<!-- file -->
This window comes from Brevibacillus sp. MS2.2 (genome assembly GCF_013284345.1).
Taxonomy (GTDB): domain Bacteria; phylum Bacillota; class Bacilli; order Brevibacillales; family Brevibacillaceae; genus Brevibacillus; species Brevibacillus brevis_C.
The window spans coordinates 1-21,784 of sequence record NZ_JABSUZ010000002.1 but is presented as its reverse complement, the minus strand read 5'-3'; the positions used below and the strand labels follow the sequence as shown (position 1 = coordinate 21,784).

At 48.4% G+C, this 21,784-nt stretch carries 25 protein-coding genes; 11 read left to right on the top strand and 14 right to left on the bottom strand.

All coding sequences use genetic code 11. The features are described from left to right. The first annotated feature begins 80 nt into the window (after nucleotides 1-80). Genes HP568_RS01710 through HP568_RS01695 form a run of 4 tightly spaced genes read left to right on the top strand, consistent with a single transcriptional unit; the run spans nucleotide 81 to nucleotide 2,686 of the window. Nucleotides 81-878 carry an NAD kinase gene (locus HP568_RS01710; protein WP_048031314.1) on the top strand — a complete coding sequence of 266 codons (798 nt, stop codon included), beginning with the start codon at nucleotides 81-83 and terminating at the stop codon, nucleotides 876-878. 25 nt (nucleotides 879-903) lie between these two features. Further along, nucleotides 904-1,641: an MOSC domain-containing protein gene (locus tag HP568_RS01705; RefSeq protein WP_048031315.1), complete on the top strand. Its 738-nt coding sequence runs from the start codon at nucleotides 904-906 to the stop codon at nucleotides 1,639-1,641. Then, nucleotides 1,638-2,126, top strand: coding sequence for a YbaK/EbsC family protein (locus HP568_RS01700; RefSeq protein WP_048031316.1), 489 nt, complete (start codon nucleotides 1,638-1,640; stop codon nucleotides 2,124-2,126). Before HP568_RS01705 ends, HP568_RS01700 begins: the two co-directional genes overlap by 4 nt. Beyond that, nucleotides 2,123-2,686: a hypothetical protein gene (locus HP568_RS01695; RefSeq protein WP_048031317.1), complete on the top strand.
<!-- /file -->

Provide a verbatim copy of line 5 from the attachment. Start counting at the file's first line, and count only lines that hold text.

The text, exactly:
All coding sequences use genetic code 11. The features are described from left to right. The first annotated feature begins 80 nt into the window (after nucleotides 1-80). Genes HP568_RS01710 through HP568_RS01695 form a run of 4 tightly spaced genes read left to right on the top strand, consistent with a single transcriptional unit; the run spans nucleotide 81 to nucleotide 2,686 of the window. Nucleotides 81-878 carry an NAD kinase gene (locus HP568_RS01710; protein WP_048031314.1) on the top strand — a complete coding sequence of 266 codons (798 nt, stop codon included), beginning with the start codon at nucleotides 81-83 and terminating at the stop codon, nucleotides 876-878. 25 nt (nucleotides 879-903) lie between these two features. Further along, nucleotides 904-1,641: an MOSC domain-containing protein gene (locus tag HP568_RS01705; RefSeq protein WP_048031315.1), complete on the top strand. Its 738-nt coding sequence runs from the start codon at nucleotides 904-906 to the stop codon at nucleotides 1,639-1,641. Then, nucleotides 1,638-2,126, top strand: coding sequence for a YbaK/EbsC family protein (locus HP568_RS01700; RefSeq protein WP_048031316.1), 489 nt, complete (start codon nucleotides 1,638-1,640; stop codon nucleotides 2,124-2,126). Before HP568_RS01705 ends, HP568_RS01700 begins: the two co-directional genes overlap by 4 nt. Beyond that, nucleotides 2,123-2,686: a hypothetical protein gene (locus HP568_RS01695; RefSeq protein WP_048031317.1), complete on the top strand.